Thill was interested in volleyball and knew from a young age that she wanted to get involved in the military.
Magaard had played Division I volleyball in college and was in the ROTC program.
The two would go walking at Lake Carlos State Park, go for coffee, and just spend time together talking.
“It was nice to have someone to talk to other than family,” Thill said. “I knew I could go to her and get a different perspective on things.”
After graduation, Thill attended Alexandria Technical College for two years and is now a student at South Dakota State University in Brookings in the sports recreation and park management program and is a member of the National Guard.
She plans to graduate in 2016 and then move back to Alexandria. She eventually hopes to serve on the local fire department and become an officer in the National Guard.
Magaard, who has three children ages 10, 9 and 7, isn’t currently involved in a formal mentoring program because of her busy schedule.
“It’s something I will definitely get involved with again,” she said. “Life is so rushed these days. It’s a special thing to take time to really get to know someone and to focus on them and ‘grow’ them.”
There's a need
Stephanie Tewes and Amanda Daker only spent one year together in a mentor/mentee relationship. That was 20 years ago. But the relationship formed that year has lasted through the years.
Tewes was a senior at Jefferson High School and became a mentor through the Student Match program, which pairs a high school student with an elementary student. Her match was 11-year-old Daker, a 6th grader at Carlos Elementary School.
“I remember being nervous at first, but that didn’t last long,” Daker said, recalling that she was enrolled in the program because she was a “slower learner” who could possibly benefit from time spent with an older student.
The two went to movies, bowling, the park and out for ice cream together.
“We’d just hang out,” Daker said. “It was a good thing for me. It helped my self-confidence and it was cool to hang out with someone who was a senior.”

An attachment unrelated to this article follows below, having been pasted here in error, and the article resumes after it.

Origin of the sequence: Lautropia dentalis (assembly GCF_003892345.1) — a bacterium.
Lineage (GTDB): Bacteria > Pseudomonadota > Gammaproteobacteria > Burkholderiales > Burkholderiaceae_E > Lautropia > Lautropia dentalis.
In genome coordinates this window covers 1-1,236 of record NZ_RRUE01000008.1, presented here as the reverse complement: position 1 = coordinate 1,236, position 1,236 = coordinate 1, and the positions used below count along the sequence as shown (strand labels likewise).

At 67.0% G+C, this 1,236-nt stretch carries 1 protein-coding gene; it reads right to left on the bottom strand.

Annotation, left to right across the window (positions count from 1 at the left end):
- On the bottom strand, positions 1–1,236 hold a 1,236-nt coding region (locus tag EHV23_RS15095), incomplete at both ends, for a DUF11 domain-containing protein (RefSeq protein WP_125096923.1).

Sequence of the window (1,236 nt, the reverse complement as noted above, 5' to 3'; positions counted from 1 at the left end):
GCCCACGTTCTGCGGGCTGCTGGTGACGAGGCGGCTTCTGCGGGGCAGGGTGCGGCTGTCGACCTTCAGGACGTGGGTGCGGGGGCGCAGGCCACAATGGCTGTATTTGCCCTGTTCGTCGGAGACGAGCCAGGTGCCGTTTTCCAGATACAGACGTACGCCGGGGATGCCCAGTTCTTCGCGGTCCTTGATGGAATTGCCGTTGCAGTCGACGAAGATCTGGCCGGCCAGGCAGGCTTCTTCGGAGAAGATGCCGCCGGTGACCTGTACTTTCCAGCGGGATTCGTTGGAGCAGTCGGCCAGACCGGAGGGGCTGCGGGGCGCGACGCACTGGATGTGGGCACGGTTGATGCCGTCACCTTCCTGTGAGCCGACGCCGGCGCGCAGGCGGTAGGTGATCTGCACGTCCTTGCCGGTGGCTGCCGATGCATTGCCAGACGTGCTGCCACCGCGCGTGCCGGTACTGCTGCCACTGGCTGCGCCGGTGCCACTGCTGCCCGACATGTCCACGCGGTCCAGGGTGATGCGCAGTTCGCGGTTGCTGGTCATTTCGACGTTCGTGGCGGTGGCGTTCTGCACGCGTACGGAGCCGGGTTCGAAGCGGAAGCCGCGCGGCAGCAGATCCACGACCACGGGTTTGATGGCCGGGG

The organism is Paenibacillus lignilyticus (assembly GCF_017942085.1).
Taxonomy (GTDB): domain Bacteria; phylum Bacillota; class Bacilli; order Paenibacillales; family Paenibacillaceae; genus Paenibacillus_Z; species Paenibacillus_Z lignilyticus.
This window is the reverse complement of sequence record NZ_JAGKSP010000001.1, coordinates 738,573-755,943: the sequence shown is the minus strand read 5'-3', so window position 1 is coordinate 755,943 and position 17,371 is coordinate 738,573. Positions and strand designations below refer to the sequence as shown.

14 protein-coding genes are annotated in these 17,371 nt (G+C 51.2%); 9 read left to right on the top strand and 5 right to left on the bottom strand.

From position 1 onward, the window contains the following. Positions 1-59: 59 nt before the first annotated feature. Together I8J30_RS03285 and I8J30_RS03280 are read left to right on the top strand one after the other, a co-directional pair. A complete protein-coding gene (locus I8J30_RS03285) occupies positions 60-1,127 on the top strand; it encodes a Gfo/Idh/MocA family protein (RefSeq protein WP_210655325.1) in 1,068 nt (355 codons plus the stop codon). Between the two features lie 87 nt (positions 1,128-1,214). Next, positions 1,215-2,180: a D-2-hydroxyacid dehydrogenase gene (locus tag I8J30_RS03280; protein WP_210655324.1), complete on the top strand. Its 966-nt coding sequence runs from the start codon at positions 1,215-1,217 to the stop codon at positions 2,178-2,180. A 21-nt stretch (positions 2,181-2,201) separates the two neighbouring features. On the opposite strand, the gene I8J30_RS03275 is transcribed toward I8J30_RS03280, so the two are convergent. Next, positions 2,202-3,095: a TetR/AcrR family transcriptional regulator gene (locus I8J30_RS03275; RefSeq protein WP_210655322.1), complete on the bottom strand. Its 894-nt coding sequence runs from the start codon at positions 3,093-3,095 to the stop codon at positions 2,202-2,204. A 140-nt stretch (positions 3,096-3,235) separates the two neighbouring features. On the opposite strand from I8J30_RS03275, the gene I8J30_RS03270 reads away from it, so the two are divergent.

Daker later attended Alexandria Technical College and worked at a local restaurant for several years before moving to Colorado, where she currently works in an orthopedic clinic.
She plans to move back to Minnesota in a few months to be closer to family.
Tewes and Daker agree that the program is a good thing and are glad they were part of it.
“It’s a great program for a younger student who doesn’t have self-confidence to spend time with someone older,” Daker said, adding that she would have served as a high school mentor herself except that she didn’t have a driver’s license until the end of her senior year, making it difficult to meet with a young person.
Tewes is now employed as a nurse at Jefferson High School and sees first-hand the need for mentors for students of all ages.
“There’s a need, especially these days, with all the bullying that goes on and lack of self-confidence some of these kids have,” she said. “It’s a great program.”
VALUE OF MENTORING • Students who meet regularly with mentors are 52 percent less likely than their peers to skip a day of school. They also have a better chance of going on to higher education and better attitudes toward school.
• Youth who meet regularly with mentors are 46 percent less likely than peers to start using illegal drugs and 27 percent less likely to start drinking.
• The total value of time given by Minnesota mentors in 2011 was $7.5 million. In that year, there were 41,000 mentors mentoring nearly 200,000 youth throughout the state.
• There are two times as many female mentors as male in Minnesota. Because mentor/mentee matches are gender specific, 29 percent of male youth wait a year or more for a mentor.
• Youth involved in a mentor/mentee relationship showed a reduction in depressive symptoms and gains in social acceptance, academic attitudes and grades.